Wednesday, 21 September 2016

    Military men will have their say on 7th Pay Commission

    Thursday, Sep 22, 2016 | 11:46 AM IST
     Military men will have their say on 7th Pay Commission
     Allcentral government employees have the right to represent and air grievances against the awards of the (7th CPC) to an “Anomalies Committee” set up for this purpose — all except the military, which ironically constitutes the bulk of central government employees and pensioners.
    Now servicemen, in uniform and retired, will have their say too. On Wednesday, the issued notice to the Central government, directed the to take into account views of defence personnel.
    Ruling on a petition by a serving officer, Colonel Preetpal Singh Grewal, the High Court notice could go some way in easing the vitiated civil-relationship, and the trust deficit between civil servants and the military.
    The recommendations, which were handed over to the government in last November, aroused bitter resentment within the military. On March 11, the three service chiefs made a presentation to the “Empowered Committee of Secretaries”, a 13-member panel headed by the cabinet secretary, which was looking into the recommendations. After that brought no changes, the chiefs held the implementation of the in abeyance, forcing the defence minister to order them last month to implement the award.
    In his petition, Grewal pointed out that the granting hearings to civil employees, their associations and the civil establishment but not to defence personnel or even the establishment. He pointed out that the defence services were not even informed about the institution of the Committee and only discovered through press reports that several meetings had been held with civil government employees.
    The petition admits that employees cannot be allowed to form associations. However, there was a need for sensitivity within the system toward defence personnel, and the opportunity to present their views and demands.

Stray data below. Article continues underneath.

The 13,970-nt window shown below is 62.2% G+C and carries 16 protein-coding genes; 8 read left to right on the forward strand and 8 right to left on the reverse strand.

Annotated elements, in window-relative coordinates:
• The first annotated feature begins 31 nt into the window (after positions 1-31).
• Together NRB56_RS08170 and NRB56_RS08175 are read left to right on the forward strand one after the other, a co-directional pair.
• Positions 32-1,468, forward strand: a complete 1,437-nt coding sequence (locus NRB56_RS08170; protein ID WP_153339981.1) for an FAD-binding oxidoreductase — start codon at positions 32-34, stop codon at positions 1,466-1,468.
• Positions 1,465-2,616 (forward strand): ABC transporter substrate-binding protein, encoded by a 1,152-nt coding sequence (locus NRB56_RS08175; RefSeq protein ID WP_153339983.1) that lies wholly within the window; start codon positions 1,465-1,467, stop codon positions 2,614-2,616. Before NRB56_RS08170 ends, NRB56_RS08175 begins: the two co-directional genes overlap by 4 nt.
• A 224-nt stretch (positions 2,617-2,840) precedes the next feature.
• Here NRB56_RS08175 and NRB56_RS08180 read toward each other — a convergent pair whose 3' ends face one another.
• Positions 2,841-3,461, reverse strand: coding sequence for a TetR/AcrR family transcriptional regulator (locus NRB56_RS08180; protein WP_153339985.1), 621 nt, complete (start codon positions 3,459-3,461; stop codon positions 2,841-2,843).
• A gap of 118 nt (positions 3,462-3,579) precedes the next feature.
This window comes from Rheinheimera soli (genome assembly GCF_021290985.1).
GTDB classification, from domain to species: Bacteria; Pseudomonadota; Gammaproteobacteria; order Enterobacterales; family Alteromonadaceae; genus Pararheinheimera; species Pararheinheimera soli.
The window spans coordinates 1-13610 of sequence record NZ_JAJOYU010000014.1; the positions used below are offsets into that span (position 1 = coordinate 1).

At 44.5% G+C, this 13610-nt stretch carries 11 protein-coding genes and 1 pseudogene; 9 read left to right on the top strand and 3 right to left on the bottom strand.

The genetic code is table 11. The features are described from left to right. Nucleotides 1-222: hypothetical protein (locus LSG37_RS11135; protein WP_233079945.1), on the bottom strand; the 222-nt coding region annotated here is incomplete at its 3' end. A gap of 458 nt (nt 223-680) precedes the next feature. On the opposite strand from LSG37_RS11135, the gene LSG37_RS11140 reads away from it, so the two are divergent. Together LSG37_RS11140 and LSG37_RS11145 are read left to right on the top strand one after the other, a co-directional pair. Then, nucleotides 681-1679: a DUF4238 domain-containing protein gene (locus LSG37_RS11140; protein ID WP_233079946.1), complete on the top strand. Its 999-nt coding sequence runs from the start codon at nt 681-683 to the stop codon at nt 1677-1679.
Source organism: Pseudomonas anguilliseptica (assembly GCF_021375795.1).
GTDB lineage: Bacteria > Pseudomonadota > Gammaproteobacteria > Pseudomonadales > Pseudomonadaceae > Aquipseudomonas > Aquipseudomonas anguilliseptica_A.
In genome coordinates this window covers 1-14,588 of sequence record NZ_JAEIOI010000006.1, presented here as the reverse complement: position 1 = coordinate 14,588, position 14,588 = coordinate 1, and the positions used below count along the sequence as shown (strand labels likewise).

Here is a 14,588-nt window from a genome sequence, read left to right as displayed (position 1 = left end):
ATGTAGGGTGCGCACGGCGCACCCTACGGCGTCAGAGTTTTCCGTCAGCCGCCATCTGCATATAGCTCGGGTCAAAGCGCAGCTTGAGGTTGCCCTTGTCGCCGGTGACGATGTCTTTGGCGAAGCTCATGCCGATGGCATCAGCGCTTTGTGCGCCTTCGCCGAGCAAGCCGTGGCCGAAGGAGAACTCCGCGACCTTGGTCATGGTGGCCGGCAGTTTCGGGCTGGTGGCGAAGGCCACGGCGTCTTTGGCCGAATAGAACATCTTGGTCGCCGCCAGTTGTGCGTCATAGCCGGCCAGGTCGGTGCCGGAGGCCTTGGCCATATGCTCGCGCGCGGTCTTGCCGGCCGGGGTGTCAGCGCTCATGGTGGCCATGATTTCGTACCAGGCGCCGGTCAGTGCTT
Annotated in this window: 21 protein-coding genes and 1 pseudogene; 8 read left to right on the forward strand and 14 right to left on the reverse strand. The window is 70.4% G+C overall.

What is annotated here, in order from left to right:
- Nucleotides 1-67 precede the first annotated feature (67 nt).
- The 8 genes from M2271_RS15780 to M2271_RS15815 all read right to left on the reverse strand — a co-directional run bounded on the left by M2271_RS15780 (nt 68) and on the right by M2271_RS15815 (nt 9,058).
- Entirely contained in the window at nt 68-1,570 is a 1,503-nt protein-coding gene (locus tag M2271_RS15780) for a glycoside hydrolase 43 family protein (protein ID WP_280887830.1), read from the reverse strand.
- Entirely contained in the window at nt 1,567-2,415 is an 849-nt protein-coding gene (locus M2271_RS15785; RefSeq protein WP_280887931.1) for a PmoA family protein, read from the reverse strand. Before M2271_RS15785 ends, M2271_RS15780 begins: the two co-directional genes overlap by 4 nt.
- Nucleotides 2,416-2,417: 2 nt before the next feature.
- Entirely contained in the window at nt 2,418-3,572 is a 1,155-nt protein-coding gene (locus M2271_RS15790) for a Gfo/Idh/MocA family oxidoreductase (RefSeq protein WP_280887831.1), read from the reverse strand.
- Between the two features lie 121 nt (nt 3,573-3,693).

Denying this would violate the principles of natural justice, the petition pleaded. It also pointed out that the Supreme Court has already held that defence personnel should not be treated in a ‘shabby manner’ or denuded of rights that are available to other citizens.
    Besides pleading for the opportunity for serving and retired personnel to be heard, the petition asked for an alternative participative mechanism that would compensate for the statutory bar on forming associations. 
    The petition pointed out that the defence ministry’s Standing Committee on Welfare of Ex-Servicemen, which Defence Minister Manohar Parrikar had himself ordered to hold meetings every three months, has not yet held a single meeting. The petition argued that this amounted to lower officials undermining political authority. 
    The petition suggested that differences be resolved in a conciliatory manner, instead of implementing ham-handed measures that created a gap between various services. It stated that the standoffishness of high government authority created a trust deficit that could be exploited by anti-elements, which might spread discontentment through the social media.
    The has raised baseline salaries by about 15 per cent, taking the pay of a lieutenant (the entry grade for officers) to Rs 56,100 per month; and that of a sepoy (the entry grade for ratings) to Rs 21,700 per month. This was significantly lower than the 40 per cent hikes handed out by the Fifth and Sixth Pay Commissions. But the greatest resentment has taken place through the relative dilution of status, with the Indian Administrative Service, Indian Foreign Service, Indian Police Service and Indian Forest Service having been granted allowances that the believes places them on a higher level.



      Armed Forces Veterans Association of Tamilnadu

    request the pleasure of your presence & company of


    to Veterans’ Meet  at 1000 hrs on 24 Sep 2016   


    Zion Metric HS School
    (P HASTINGS BLASIUS)                                               (K JANAKI RAMAN)
    PRESIDENT                                                                 SECRETARY


    Armed Forces Veterans Association of Tamil Nadu (AFVATN) cordially invites all Armed forces Veterans on the eve of first veterans meet on 24 September 2016. AFVATN will be affiliated to National Federation of Ex-servicemen to take up the issues of the State in Central level.

    Within the State AFAVATN will take up all the issues with the State Government authorities by coordinating with the other organizations.

    Our prime motto of forming this association is to look after the

    1.    Welfare of family pensioners

    2.    Liaising with CPPCs to get the correct pension for the veterans and family pensioners.

    3.    Creating awareness by way of contacting the pensioners regularly.

    Within a short span AFVATN with the help of so many veterans from our VOP chat box and EX WEL TRUST have sorted out many pension problems of veterans and family pensioners.

    I personally request all of you to render the same support not only to AFVATN but also to other organizations which will be started very soon and will be affiliated member of NFOESM.